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How Hasbro's Transformers Transformed the Toy Biz


T.L. Stanley

February 10, 2008


Ready for Magic 8 Ball: The Movie?

It’s in the works (or, all signs point to yes), showing that the toy business isn’t just about playthings anymore.

Mattel, home to the iconic Magic 8 Ball, Hot Wheels, Barbie, Uno and other mega-properties, recently signed with Hollywood’s most powerful talent firm, Creative Artists Agency, to develop its brands into movies, TV, Webisodes and other media.

The move follows a flood of interest from major entertainment companies in turning toys into content, on the heels of the $700 million grossing Transformers, a Hasbro-owned franchise that spawned the third best-performing movie of ‘07. (Hasbro, not so incidentally, also has high-powered representation in the form of William Morris Agency, though CAA helped the toy maker get Transformers off the ground.)

“There’s a lot of power in content,” said Barry Waldo, vp-worldwide entertainment marketing and strategy at Mattel, which had set up the 8 Ball project with Universal and producer Tom Shadyac on its own. “But we won’t be making big toy commercials.”

Expanding a brand and staying relevant will be among the hot topics at Toy Fair ’08, kicking off Feb. 17 and continuing through Feb. 20 in New York. The show is expected to draw some 1,200 exhibitors showing as many as 7,000 new products and, for the first time, will include an “Inventor Center” where the next Furby might be percolating.

The annual trade show comes at a tough time for the industry. Last summer’s recalls and the lack of must-have toys stalled the business during the key holiday time, when some retailers rake in half their annual revenue. Essentially, traditional toys have been hovering around $20 billion in sales for the past five years, while videogames are skyrocketing, increasing 40% last year compared to ’06, with a record $18.8 billion in sales.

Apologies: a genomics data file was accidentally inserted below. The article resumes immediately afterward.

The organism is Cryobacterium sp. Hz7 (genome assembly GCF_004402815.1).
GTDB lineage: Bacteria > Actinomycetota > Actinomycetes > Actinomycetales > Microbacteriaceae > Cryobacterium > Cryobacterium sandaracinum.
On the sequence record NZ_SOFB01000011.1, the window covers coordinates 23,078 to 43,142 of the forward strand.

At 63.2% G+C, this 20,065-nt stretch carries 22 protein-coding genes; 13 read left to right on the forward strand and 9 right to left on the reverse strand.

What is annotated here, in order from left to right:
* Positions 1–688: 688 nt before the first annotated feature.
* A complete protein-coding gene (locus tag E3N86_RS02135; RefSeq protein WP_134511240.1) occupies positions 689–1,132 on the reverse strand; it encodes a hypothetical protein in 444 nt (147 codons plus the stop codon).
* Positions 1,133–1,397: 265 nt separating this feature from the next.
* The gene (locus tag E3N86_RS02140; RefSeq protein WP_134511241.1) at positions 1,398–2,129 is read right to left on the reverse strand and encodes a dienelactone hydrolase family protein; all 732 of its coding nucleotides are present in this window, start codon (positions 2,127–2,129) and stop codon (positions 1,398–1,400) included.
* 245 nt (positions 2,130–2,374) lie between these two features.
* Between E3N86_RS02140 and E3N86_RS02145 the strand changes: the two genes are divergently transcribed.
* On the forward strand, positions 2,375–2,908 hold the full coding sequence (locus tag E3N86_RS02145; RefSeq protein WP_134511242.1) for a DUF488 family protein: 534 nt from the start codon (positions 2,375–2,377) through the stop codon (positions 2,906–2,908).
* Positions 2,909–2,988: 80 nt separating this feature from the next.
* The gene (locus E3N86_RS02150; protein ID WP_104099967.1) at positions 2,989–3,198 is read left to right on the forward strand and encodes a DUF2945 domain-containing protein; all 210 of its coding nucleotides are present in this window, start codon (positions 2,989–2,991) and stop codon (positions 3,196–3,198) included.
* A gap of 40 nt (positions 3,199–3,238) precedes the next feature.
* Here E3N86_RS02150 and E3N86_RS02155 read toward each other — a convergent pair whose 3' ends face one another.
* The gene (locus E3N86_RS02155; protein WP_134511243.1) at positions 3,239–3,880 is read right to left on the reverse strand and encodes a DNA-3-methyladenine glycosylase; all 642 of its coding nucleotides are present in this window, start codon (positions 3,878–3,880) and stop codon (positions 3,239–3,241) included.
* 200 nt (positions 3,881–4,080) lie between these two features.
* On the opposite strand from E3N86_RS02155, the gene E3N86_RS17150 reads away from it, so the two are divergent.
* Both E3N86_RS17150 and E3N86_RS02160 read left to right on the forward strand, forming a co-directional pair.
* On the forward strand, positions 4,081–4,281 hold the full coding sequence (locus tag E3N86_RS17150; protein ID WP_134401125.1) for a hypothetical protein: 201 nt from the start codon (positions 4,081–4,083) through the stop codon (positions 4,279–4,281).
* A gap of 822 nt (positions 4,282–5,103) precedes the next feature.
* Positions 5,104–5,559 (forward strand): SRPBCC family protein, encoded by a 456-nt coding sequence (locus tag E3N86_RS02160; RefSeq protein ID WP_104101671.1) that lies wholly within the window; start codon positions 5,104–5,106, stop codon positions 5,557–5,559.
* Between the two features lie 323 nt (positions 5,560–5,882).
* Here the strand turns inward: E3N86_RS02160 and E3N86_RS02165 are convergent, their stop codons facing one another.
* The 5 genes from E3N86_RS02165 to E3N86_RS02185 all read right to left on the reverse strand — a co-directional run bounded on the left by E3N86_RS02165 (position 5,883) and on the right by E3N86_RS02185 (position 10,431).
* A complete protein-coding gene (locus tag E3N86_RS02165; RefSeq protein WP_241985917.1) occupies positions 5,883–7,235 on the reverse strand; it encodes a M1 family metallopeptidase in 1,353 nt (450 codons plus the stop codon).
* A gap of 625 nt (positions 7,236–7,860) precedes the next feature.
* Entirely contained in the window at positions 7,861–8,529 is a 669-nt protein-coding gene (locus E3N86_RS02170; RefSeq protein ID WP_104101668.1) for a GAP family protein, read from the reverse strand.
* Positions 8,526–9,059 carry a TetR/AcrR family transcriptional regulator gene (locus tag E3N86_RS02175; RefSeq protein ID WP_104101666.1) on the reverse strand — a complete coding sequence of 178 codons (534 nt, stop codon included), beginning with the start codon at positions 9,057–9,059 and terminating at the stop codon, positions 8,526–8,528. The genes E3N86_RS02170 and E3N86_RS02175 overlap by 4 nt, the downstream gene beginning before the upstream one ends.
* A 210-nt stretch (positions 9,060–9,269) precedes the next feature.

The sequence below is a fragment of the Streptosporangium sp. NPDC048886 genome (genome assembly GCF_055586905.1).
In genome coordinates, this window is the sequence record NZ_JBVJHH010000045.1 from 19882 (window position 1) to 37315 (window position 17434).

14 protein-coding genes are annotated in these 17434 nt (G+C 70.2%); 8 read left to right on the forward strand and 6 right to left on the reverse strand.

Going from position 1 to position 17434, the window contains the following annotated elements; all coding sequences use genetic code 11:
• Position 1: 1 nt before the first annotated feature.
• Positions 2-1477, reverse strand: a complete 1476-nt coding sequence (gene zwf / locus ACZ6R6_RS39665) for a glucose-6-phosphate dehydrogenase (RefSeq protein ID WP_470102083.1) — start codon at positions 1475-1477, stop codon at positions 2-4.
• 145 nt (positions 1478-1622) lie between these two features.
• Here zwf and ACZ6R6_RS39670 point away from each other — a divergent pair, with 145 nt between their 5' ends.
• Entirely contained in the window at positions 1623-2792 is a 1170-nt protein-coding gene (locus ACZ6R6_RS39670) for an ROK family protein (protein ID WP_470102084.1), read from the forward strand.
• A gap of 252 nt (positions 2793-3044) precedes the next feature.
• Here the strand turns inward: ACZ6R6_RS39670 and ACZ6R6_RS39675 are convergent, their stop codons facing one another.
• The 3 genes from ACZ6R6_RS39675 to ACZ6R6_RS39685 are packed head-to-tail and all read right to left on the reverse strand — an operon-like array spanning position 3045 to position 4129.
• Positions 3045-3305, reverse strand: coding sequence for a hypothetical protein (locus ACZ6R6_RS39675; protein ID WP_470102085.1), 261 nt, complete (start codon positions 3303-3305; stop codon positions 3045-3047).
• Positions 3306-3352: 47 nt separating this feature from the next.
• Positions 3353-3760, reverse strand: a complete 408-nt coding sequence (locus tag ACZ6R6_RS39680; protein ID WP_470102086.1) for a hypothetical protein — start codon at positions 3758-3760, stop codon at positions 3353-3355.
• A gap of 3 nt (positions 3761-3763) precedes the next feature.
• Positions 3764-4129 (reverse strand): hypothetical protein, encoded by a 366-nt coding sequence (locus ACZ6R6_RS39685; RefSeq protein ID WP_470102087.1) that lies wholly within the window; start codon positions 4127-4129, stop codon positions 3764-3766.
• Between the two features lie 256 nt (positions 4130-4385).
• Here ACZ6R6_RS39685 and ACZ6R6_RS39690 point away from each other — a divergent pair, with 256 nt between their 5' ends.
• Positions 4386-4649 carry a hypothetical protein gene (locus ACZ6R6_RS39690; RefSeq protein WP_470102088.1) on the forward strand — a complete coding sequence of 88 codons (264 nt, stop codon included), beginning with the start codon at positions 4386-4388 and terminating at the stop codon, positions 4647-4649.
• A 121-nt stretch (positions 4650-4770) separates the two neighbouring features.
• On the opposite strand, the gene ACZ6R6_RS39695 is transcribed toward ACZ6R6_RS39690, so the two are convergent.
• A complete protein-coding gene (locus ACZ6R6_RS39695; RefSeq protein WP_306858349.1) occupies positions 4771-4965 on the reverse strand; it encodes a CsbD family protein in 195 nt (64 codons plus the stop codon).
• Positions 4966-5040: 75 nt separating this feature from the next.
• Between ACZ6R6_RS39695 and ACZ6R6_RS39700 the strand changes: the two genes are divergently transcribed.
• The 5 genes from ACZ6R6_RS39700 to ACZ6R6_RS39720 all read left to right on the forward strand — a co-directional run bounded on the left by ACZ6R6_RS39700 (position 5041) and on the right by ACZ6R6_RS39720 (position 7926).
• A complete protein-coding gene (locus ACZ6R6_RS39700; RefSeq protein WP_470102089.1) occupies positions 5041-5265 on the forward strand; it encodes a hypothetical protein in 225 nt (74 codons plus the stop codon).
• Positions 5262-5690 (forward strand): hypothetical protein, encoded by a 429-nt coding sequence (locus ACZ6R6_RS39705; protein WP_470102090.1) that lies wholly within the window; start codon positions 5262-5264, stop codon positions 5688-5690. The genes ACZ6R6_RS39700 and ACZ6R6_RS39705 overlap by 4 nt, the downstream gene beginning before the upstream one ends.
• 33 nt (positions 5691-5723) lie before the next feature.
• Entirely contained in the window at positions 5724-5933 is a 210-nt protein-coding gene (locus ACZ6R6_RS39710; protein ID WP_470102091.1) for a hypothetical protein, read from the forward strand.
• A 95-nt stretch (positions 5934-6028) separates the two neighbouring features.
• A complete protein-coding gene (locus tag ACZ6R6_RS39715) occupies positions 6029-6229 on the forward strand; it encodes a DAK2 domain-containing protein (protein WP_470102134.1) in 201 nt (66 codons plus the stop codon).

Some analysts expect recovery this year, but point out that more money devoted to tighter safety standards, more testing and bureaucracy means cash diverted from marketing. That could impact the bottom line.

Those not caught up in recall mania saw an immediate boost in their business at holiday and likely will continue to drive home that made-in-the-USA. message. Lego competitor K’Nex saw a 20% increase in its sales in December, compared to the prior year, with a locally-made focus that will continue to be its mantra.

Aside from issues, a few products may stand out amid the cacophony. Cat Schwartz, eBay gadget and toy director and founder of, picks the portable microscope called EyeClops from Jakks Pacific, which already has been a top toy in its initial run but this year becomes wireless and adds an LCD screen. That means kids can take it outdoors, make movies out of their findings with its built-in digital camera and upload them onto a computer. “I think the companies that are taking adult-level products and scaling them down for kids are very smart,” Schwartz said. “EyeClops is not aggressive, it’s not mind-numbing. You’re learning something.”

She also expects to see a lot of Webkinz wannabes, remote control creatures with more innovations, and green themes all around, whether in toys themselves, packaging or both.
Green with a splash of edutainment, Discovery Kids is wiping the slate clean from the boutique days when it was sold at its namesake stores and becoming a mass market product line with night goggles, microscopes and other nature and science-based gadgets.

“It has built-in awareness and the halo of the Discovery Channel,” said Rich Maryanek of Big Tent, a licensing agency that worked with Discovery and Jakks Pacific on creating the products. “The toys did $200 million in volume at the Discovery Stores, and we thought it was a good time to re-imagine it for mass.”


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